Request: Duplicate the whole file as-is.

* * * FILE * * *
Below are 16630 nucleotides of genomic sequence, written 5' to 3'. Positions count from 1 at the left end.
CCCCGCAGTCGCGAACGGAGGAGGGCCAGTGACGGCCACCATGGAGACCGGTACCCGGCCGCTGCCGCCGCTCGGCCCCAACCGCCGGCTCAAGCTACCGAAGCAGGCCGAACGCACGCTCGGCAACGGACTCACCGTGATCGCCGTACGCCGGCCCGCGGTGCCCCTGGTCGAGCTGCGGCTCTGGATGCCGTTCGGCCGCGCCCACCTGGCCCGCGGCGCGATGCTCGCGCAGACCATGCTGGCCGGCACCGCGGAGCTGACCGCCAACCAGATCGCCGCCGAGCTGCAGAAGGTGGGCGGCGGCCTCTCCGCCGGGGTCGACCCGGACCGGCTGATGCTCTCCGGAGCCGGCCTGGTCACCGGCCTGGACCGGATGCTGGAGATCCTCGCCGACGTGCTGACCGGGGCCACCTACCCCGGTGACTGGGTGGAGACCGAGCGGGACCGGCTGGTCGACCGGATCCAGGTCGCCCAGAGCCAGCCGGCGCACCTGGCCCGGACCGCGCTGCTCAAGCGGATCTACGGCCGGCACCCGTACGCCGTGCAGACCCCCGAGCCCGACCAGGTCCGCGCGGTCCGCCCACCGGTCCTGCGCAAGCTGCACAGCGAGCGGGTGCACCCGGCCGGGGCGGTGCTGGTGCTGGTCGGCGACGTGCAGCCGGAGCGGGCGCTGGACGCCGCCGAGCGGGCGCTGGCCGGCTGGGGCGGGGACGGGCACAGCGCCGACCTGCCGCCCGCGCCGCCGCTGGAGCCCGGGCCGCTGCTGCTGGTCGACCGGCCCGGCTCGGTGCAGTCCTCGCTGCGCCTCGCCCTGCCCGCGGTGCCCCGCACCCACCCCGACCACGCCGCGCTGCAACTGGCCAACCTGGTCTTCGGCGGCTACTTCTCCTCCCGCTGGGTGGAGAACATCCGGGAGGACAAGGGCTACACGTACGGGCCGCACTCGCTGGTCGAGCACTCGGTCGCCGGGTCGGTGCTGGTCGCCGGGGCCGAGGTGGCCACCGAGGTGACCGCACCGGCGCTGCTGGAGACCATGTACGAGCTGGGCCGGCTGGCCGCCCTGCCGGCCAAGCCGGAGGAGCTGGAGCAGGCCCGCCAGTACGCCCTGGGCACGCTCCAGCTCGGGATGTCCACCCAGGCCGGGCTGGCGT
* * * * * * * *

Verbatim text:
Below are 16630 nucleotides of genomic sequence, written 5' to 3'. Positions count from 1 at the left end.
CCCCGCAGTCGCGAACGGAGGAGGGCCAGTGACGGCCACCATGGAGACCGGTACCCGGCCGCTGCCGCCGCTCGGCCCCAACCGCCGGCTCAAGCTACCGAAGCAGGCCGAACGCACGCTCGGCAACGGACTCACCGTGATCGCCGTACGCCGGCCCGCGGTGCCCCTGGTCGAGCTGCGGCTCTGGATGCCGTTCGGCCGCGCCCACCTGGCCCGCGGCGCGATGCTCGCGCAGACCATGCTGGCCGGCACCGCGGAGCTGACCGCCAACCAGATCGCCGCCGAGCTGCAGAAGGTGGGCGGCGGCCTCTCCGCCGGGGTCGACCCGGACCGGCTGATGCTCTCCGGAGCCGGCCTGGTCACCGGCCTGGACCGGATGCTGGAGATCCTCGCCGACGTGCTGACCGGGGCCACCTACCCCGGTGACTGGGTGGAGACCGAGCGGGACCGGCTGGTCGACCGGATCCAGGTCGCCCAGAGCCAGCCGGCGCACCTGGCCCGGACCGCGCTGCTCAAGCGGATCTACGGCCGGCACCCGTACGCCGTGCAGACCCCCGAGCCCGACCAGGTCCGCGCGGTCCGCCCACCGGTCCTGCGCAAGCTGCACAGCGAGCGGGTGCACCCGGCCGGGGCGGTGCTGGTGCTGGTCGGCGACGTGCAGCCGGAGCGGGCGCTGGACGCCGCCGAGCGGGCGCTGGCCGGCTGGGGCGGGGACGGGCACAGCGCCGACCTGCCGCCCGCGCCGCCGCTGGAGCCCGGGCCGCTGCTGCTGGTCGACCGGCCCGGCTCGGTGCAGTCCTCGCTGCGCCTCGCCCTGCCCGCGGTGCCCCGCACCCACCCCGACCACGCCGCGCTGCAACTGGCCAACCTGGTCTTCGGCGGCTACTTCTCCTCCCGCTGGGTGGAGAACATCCGGGAGGACAAGGGCTACACGTACGGGCCGCACTCGCTGGTCGAGCACTCGGTCGCCGGGTCGGTGCTGGTCGCCGGGGCCGAGGTGGCCACCGAGGTGACCGCACCGGCGCTGCTGGAGACCATGTACGAGCTGGGCCGGCTGGCCGCCCTGCCGGCCAAGCCGGAGGAGCTGGAGCAGGCCCGCCAGTACGCCCTGGGCACGCTCCAGCTCGGGATGTCCACCCAGGCCGGGCTGGCGT